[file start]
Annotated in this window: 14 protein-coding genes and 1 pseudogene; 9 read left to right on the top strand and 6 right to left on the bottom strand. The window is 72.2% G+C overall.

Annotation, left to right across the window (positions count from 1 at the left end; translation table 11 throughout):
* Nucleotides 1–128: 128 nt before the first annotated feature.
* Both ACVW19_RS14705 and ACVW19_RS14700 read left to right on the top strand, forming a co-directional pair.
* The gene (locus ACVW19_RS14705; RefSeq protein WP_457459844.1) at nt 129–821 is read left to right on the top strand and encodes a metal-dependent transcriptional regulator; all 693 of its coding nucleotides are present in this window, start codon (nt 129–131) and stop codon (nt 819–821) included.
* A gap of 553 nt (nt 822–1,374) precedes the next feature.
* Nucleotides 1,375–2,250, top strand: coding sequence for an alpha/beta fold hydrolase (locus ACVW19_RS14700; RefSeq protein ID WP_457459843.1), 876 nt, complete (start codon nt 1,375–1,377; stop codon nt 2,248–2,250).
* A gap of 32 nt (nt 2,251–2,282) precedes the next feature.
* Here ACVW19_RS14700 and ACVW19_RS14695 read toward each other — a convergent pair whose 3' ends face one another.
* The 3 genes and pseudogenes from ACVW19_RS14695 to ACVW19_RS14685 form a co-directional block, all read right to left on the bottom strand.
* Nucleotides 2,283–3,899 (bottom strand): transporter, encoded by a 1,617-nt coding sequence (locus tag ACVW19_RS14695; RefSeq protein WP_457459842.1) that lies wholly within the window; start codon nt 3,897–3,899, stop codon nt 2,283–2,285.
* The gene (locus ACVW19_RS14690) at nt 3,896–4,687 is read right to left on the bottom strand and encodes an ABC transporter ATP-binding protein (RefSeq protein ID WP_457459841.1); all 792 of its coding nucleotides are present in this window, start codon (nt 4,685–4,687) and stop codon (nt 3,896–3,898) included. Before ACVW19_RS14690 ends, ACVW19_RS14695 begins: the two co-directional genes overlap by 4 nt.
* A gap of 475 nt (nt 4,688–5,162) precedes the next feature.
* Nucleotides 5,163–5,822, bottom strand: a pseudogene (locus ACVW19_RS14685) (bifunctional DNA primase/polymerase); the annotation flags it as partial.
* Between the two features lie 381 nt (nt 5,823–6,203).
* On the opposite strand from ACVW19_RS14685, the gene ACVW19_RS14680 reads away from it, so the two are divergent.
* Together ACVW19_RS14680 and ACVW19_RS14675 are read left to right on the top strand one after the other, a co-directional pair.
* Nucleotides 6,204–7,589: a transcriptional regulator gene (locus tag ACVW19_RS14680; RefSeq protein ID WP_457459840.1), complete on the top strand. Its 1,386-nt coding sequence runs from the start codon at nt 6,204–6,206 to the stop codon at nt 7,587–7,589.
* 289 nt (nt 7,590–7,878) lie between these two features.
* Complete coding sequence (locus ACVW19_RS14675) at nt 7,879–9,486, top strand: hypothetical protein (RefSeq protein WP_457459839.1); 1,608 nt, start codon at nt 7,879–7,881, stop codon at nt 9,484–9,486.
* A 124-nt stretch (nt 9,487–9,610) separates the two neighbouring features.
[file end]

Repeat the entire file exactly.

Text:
Annotated in this window: 14 protein-coding genes and 1 pseudogene; 9 read left to right on the top strand and 6 right to left on the bottom strand. The window is 72.2% G+C overall.

Annotation, left to right across the window (positions count from 1 at the left end; translation table 11 throughout):
* Nucleotides 1–128: 128 nt before the first annotated feature.
* Both ACVW19_RS14705 and ACVW19_RS14700 read left to right on the top strand, forming a co-directional pair.
* The gene (locus ACVW19_RS14705; RefSeq protein WP_457459844.1) at nt 129–821 is read left to right on the top strand and encodes a metal-dependent transcriptional regulator; all 693 of its coding nucleotides are present in this window, start codon (nt 129–131) and stop codon (nt 819–821) included.
* A gap of 553 nt (nt 822–1,374) precedes the next feature.
* Nucleotides 1,375–2,250, top strand: coding sequence for an alpha/beta fold hydrolase (locus ACVW19_RS14700; RefSeq protein ID WP_457459843.1), 876 nt, complete (start codon nt 1,375–1,377; stop codon nt 2,248–2,250).
* A gap of 32 nt (nt 2,251–2,282) precedes the next feature.
* Here ACVW19_RS14700 and ACVW19_RS14695 read toward each other — a convergent pair whose 3' ends face one another.
* The 3 genes and pseudogenes from ACVW19_RS14695 to ACVW19_RS14685 form a co-directional block, all read right to left on the bottom strand.
* Nucleotides 2,283–3,899 (bottom strand): transporter, encoded by a 1,617-nt coding sequence (locus tag ACVW19_RS14695; RefSeq protein WP_457459842.1) that lies wholly within the window; start codon nt 3,897–3,899, stop codon nt 2,283–2,285.
* The gene (locus ACVW19_RS14690) at nt 3,896–4,687 is read right to left on the bottom strand and encodes an ABC transporter ATP-binding protein (RefSeq protein ID WP_457459841.1); all 792 of its coding nucleotides are present in this window, start codon (nt 4,685–4,687) and stop codon (nt 3,896–3,898) included. Before ACVW19_RS14690 ends, ACVW19_RS14695 begins: the two co-directional genes overlap by 4 nt.
* A gap of 475 nt (nt 4,688–5,162) precedes the next feature.
* Nucleotides 5,163–5,822, bottom strand: a pseudogene (locus ACVW19_RS14685) (bifunctional DNA primase/polymerase); the annotation flags it as partial.
* Between the two features lie 381 nt (nt 5,823–6,203).
* On the opposite strand from ACVW19_RS14685, the gene ACVW19_RS14680 reads away from it, so the two are divergent.
* Together ACVW19_RS14680 and ACVW19_RS14675 are read left to right on the top strand one after the other, a co-directional pair.
* Nucleotides 6,204–7,589: a transcriptional regulator gene (locus tag ACVW19_RS14680; RefSeq protein ID WP_457459840.1), complete on the top strand. Its 1,386-nt coding sequence runs from the start codon at nt 6,204–6,206 to the stop codon at nt 7,587–7,589.
* 289 nt (nt 7,590–7,878) lie between these two features.
* Complete coding sequence (locus ACVW19_RS14675) at nt 7,879–9,486, top strand: hypothetical protein (RefSeq protein WP_457459839.1); 1,608 nt, start codon at nt 7,879–7,881, stop codon at nt 9,484–9,486.
* A 124-nt stretch (nt 9,487–9,610) separates the two neighbouring features.